Since beef stew was a staple of my childhood, I love trying new recipes for stew. There’s a sense of familiarity and relief. It’s a familiar process, leading to variations on a basically familiar taste.
This St. Patrick’s Day recipe blends new flavors, stretching the familiar. I can’t imagine my teetotaling mother pouring Guinness into either a glass or a stew back then, but this stew, like hers, is rich, hearty, and full of complex flavors. And it’s a crockpot meal that allows you to go out and enjoy St. Patrick’s Day and come home to a warm meal. If you’re crunched for time, you can skip sautéing the parsnips and onion. You sacrifice a little flavor, but the onion and parsnip will still cook through.
Adapted from Simply Recipes. Skip sautéing the veggies if you are short on time.
1.5 pounds beef stew meat cut into bite-sized pieces
2-3 tablespoons olive oil
6 garlic cloves, minced
4 cups beef or chicken broth
2 cups water
1 cup Guinness extra stout
1 cup red wine, such as Cabernet
2 tablespoons tomato paste
1 tablespoon sugar
1 tablespoon dried basil
1 tablespoon Worcestershire sauce
2 bay leaves
2 tablespoons butter
3 pounds red potatoes, chopped
1 large onion, chopped
3-4 parsnips, chopped
salt and pepper, to taste
Salt and pepper the beef and then brown in olive oil, working in batches if necessary so that all the meat gets well browned. Add garlic. Transfer to crockpot and add all ingredients except parsnips, onions and potatoes.
Saute parsnips and onions and add to crockpot. Add potatoes.
A few weeks ago, when my husband asked what was for dinner, I told him “meatballs.”
“Just meatballs? Not spaghetti and meatballs?” he asked.
“I don’t know,” I replied, “I’m not really in the mood for pasta or marinara sauce, but I have the ingredients for meatballs.”
So my work was cut out for me: find a recipe for meatballs that didn’t call for smothering the meatballs in tomato sauce. (Of course, when you’re in the mood for tomato sauce, spaghetti and meatballs can be quite delicious! Perhaps I had overdone the tomato recipes with my 50+ jars I canned from our garden the last summer).
I already had parsley on hand, so when I found a recipe for Lebanese Kibbeh meatballs, I knew this was what I’d be making for dinner. Instead of breadcrumbs, it calls for bulgur wheat. And bonus! Bulgur wheat is a whole grain, so that’s better for your health than breadcrumbs. It uses some different spices too: cumin, allspice and cinnamon, as well as fresh parsley, garlic and onions. Set aside some of those ingredients and make some delicious tabbouleh too!
The next time I made this, I went all out and made my own hummus (even down to the tahini), plus a tzatziki sauce and tabouleh. I loaded everything into a wrap (either pitas or tortillas work), but my husband skipped the tortilla and just used his fork. Either way is delicious!
When it comes to hummus, I’m not too picky about recipes, although this was the recipe I used this time around. To get creamy hummus, I always use canned chickpeas and remove the shells first (that filmy casing on the chickpea). This keeps the hummus more moist and creamy!
“Yes, I know exactly how to cook that.” Is that your reaction when you come across flat iron steak?
If you’re currently cooking flat iron steak with appetite and aplomb, feel free to skip to the recipe below.
But if you’ve never cooked this cut before, well, then this blog is for you. I hadn’t cooked it until this month, so did some research before I fired up the stovetop. (It was January in Pennsylvania, after all, so I couldn’t fire up the grill!)
After marinating the steak for 2 hours, I pulled it out of the fridge and let it come to room temperature, which took about 20 minutes.
Why get it to room temp? “Frying will be both faster and gentler if the meat starts at room temperature or above and is turned frequently,” advises Harold McGee in his classic guide, On Food and Cooking. He notes that you don’t want to overload the pan with cold, wet meat. So, being careful not to leave the meat out for an unsafe amount of time, let it come to room temperature.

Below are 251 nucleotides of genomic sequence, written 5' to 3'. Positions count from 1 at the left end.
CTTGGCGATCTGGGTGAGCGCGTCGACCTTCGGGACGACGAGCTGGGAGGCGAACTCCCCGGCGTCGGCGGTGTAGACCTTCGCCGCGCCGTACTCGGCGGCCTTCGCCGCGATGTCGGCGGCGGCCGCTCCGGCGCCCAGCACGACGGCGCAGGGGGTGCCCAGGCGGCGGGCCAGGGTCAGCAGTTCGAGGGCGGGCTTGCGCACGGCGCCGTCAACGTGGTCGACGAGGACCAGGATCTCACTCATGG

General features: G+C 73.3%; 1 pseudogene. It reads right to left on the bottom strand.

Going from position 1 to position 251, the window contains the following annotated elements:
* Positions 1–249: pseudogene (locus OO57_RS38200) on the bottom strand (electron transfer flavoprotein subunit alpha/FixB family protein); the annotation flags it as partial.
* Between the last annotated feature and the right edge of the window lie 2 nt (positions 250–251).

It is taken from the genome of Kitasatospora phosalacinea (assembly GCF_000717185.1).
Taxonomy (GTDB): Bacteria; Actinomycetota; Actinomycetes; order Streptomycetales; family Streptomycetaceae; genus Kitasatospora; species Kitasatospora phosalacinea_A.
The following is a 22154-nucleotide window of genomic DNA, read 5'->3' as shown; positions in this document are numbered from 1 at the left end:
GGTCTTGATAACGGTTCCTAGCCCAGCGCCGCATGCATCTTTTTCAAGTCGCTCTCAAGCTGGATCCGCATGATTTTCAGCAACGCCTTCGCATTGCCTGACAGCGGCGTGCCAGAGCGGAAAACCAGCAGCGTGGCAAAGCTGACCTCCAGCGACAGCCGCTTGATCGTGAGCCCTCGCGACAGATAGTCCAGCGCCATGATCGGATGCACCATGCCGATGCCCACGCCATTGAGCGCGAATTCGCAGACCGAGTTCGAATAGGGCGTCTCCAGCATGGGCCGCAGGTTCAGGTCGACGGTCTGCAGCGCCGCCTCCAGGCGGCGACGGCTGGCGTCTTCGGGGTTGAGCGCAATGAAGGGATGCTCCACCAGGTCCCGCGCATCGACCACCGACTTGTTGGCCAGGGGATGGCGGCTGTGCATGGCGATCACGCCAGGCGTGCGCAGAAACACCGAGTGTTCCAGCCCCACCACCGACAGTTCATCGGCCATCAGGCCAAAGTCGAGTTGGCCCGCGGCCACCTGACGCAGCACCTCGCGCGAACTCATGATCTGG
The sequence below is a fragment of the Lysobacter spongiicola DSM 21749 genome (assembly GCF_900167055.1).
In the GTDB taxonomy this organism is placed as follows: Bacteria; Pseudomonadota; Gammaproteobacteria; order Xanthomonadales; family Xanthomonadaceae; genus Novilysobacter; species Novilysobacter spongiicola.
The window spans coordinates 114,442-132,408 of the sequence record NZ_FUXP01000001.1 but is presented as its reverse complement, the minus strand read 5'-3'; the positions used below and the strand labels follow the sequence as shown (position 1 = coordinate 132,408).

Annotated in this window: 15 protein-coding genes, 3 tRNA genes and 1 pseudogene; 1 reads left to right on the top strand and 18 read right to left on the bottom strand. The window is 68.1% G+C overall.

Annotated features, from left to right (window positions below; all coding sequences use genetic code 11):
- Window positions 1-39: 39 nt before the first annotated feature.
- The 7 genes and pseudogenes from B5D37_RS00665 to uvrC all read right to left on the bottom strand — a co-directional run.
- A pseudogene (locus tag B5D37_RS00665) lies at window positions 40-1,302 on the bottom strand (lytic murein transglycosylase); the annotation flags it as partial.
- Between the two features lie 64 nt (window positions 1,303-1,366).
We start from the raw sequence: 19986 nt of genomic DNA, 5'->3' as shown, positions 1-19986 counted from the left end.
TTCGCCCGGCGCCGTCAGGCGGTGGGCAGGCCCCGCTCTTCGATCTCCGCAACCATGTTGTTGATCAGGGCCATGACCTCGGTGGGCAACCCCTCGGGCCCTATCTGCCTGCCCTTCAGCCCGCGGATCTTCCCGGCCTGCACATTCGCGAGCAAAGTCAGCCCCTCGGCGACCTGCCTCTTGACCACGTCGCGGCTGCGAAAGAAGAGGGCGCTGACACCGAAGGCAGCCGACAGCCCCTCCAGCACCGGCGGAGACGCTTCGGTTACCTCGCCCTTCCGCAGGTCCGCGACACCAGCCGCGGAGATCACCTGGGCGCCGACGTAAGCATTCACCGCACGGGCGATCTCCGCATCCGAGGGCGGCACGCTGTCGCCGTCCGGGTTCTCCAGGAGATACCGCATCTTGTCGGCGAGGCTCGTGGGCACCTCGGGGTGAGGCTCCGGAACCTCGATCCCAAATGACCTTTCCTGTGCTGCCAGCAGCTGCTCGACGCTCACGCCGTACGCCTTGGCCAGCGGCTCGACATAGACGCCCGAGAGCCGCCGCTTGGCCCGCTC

Meanwhile, make the caper sauce (see below).
Preheat the oven to 400 F.
Immediately before cooking, on the stovetop, pre-heat a large pan with a thin layer of vegetable oil over medium heat.
Cook steaks uncovered, pressing the meat down with another pan so that more surface area gets hot faster. You want the surface to brown well.
You know the beef is cooking well if you hear a constant sizzle. You want a “continuous strong hiss,” says McGee, rather than “irregular sputtering.” That continuous hiss was a little unnerving to me, as I’m used to boiling or sautéing on the stove top, not pan-frying, but I was confident in McGee’s advice and simply let the beef sizzle for a while.
I cooked the beef for 2-3 minutes per side so it would develop a brown crust, then transferred it to a 400 F oven to reach desired doneness.
The results proved that flat irons have a deep, rich flavor and are incredibly tender when you marinate them, bring them to room temperature, and cook them evenly.
My latest idea for cooking with beef is a sneaky one. I’ve decided to order beef dishes whenever I go out to eat at a restaurant I admire. That way, I get a chance to see what accomplished chefs–many of them from cultures other than my own–are making with beef. There’s more to beef than steak, pot roast and spaghetti sauce after all! On this plan, I’ve tasted arepas, vaca frita, cuban beef sandwiches, and delicious smoked beef (atop an oven-fired pizza).
Last month, I ordered something I never would have thought to make: a bolognese sauce made with braised short ribs.
Only a few years ago, I would not have thought to look for main dishes with short ribs at all. Ribs were for barbecuing, not for making a fancy main course. Then my sister introduced me to her recipe for Provençal Short Ribs. They take elegant to a new level. Making them is certainly an all-day or all-afternoon activity, but that only adds to the sense of accomplishment.
I liked making fancy short rib dishes so much I soon attempted Short Ribs with Chocolate and Pancetta. This one’s elegant, too, with a chocolate flavor much like chocolate stout (not like chocolate Christmas candy). The chocolate adds layers of flavor–rich and slightly bitter.
Those recipes prepared me to expect great things when my dish arrived. And I savored every mouthful. It was full of old world flavor–wine, mushrooms, tomatoes, and melt-in-your-mouth beef.
I had to replicate it a few weeks later. This version uses a crockpot so that chopping vegetables and searing ribs are your main task at the start of the day, and enjoying and preparing the gnocchi are all you need to do at the end. It’s so good it would make a wonderfully fancy new year’s meal.